Facilitating Online Learning Success through Scaffolding, Mentoring, E-portfolios, and Personal Reflection.

ID: 54707 Type: Brief Paper
  1. Patricia Ainsa, University of Texas, El Paso, United States

Wednesday, March 20 3:20-3:40 PM Location: Sunset 2 View on map

Presider: Joshua Ellis, Florida International University, United States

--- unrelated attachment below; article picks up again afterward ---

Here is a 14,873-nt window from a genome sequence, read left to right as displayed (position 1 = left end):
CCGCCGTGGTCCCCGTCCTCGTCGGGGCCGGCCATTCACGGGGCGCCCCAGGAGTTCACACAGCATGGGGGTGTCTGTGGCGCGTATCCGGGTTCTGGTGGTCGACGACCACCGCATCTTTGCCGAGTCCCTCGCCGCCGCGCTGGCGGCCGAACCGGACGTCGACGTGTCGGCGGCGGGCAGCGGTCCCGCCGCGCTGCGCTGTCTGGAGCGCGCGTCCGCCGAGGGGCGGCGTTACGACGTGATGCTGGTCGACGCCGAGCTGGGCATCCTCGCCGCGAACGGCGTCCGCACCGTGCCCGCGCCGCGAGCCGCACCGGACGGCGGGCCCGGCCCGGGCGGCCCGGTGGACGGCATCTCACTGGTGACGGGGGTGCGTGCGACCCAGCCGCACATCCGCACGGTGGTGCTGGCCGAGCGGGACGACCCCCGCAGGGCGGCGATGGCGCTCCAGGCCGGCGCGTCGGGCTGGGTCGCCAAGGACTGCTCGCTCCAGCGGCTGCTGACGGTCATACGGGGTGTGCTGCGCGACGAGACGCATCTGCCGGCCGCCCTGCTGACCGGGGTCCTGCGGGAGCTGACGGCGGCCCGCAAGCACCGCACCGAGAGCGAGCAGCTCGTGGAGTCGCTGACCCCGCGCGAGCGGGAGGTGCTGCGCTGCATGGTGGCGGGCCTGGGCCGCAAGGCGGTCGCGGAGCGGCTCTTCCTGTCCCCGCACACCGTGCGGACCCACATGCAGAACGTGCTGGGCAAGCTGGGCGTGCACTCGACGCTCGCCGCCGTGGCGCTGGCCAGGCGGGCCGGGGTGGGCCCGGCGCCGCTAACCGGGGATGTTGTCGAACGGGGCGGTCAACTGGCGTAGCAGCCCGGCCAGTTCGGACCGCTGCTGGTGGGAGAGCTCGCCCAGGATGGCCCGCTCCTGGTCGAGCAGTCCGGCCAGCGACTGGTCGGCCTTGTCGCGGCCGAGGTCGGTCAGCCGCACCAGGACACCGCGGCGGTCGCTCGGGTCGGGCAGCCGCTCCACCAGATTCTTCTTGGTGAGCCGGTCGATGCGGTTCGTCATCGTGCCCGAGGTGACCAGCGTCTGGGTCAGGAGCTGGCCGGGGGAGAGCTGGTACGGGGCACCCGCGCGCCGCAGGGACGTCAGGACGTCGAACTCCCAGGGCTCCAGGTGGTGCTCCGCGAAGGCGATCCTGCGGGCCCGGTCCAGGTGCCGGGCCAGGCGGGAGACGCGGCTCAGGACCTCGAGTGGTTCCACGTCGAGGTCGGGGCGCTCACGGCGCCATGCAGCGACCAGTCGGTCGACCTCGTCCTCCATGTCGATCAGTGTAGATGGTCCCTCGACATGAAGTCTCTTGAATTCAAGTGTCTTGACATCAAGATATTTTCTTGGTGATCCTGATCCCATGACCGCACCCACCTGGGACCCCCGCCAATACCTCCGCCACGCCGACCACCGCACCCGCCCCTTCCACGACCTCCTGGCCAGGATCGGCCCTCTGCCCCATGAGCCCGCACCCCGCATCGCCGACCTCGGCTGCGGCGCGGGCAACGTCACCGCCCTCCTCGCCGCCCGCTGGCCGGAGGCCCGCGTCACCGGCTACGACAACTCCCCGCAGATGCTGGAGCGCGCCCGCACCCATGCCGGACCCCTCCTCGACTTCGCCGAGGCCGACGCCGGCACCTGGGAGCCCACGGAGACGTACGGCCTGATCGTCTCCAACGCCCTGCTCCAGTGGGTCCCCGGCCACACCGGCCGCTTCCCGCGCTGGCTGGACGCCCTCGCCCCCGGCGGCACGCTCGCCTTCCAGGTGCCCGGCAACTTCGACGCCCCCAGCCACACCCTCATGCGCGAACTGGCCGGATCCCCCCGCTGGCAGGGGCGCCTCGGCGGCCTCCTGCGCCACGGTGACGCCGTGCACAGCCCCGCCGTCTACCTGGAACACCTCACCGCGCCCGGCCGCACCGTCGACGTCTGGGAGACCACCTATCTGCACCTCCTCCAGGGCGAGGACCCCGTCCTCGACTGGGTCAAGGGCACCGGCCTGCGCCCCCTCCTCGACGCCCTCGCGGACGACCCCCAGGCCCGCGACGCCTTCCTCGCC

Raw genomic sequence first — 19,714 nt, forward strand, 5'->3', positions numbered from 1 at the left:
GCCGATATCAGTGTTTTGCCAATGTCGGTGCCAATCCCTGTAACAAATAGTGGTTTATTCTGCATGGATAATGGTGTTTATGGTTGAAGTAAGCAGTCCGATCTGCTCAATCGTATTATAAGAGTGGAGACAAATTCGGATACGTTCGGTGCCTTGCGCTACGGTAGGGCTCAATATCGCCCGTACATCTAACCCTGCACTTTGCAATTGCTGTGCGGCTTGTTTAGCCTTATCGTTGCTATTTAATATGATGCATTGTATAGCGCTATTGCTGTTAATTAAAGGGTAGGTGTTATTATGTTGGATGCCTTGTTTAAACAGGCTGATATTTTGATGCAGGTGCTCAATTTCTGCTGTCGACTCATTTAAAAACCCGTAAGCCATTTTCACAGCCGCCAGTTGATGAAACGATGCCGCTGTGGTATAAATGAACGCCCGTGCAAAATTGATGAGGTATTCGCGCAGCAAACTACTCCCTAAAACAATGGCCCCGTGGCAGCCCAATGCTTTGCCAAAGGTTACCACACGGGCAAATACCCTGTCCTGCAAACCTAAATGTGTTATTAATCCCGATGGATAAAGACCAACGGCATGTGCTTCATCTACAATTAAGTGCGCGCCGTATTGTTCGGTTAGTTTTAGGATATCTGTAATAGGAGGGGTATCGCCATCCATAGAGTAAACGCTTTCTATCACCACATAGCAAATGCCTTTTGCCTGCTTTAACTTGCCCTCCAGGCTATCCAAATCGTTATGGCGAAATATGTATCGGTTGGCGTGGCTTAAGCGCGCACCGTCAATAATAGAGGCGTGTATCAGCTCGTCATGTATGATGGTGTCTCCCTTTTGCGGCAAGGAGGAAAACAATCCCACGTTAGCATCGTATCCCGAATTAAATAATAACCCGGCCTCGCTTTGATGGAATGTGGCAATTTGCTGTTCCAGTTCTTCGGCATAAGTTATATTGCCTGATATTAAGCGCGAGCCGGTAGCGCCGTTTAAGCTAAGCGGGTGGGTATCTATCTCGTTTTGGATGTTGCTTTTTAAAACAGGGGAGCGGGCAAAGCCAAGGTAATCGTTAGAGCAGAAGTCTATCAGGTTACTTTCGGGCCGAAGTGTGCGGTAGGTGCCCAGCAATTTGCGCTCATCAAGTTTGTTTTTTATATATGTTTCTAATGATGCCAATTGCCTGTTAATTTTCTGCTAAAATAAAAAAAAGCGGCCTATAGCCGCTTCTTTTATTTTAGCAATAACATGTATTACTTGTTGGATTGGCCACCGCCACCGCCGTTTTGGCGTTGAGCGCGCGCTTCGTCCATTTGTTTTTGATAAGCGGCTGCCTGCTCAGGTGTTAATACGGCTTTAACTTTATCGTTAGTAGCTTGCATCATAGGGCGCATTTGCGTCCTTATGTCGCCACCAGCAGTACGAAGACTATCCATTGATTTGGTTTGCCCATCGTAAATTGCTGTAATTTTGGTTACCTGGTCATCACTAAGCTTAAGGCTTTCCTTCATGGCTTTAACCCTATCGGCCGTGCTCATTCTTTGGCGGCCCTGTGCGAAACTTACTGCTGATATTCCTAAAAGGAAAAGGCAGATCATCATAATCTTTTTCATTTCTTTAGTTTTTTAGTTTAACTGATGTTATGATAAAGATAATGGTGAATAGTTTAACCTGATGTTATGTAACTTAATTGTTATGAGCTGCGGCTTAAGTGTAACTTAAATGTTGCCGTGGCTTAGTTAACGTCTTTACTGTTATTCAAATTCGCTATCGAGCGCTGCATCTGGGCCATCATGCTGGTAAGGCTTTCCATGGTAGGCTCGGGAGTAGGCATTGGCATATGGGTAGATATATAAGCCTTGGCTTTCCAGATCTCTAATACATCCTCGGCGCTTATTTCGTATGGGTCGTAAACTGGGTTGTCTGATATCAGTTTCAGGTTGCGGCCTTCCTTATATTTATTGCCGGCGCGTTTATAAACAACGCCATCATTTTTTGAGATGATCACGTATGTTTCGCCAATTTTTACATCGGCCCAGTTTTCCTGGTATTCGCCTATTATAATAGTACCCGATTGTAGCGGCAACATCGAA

Abstract: Teaching online classes at the University of Texas at El Paso, a border university located within two blocks of Mexico, yielded many requests for help from the Hispanic female students enrolled. Four interventions were studied. Three of them yielded successful quantitative and qualitative results and one is a current work-in-progress. Further reflection and evaluation of online classes indicated a need for graduated scaffolding for first time students experiencing distance learning. In order to promote student engagement in the online learning process, SOS was designed for beginning online students. Another online intervention, mentoring undergraduate students, yielded discussion to provide changes by improving the delivery and learning acquisition of new online skills. E-folios and personal websites are becoming a necessity for teaching professionals. Findings indicate reports of improved use of technology, career enhancement, perceived appropriate digital identity content for employment, award recognition, and peer respect because of creating digital identities. A final idea for facilitating success is personal reflection. Observation requirements combined with self-reflection will enhance a resume. It also shows future employers that students are reflective teachers, as opposed to teachers who just read directions and deliver curriculum. Progress-to-date on this project and examples will be reported.


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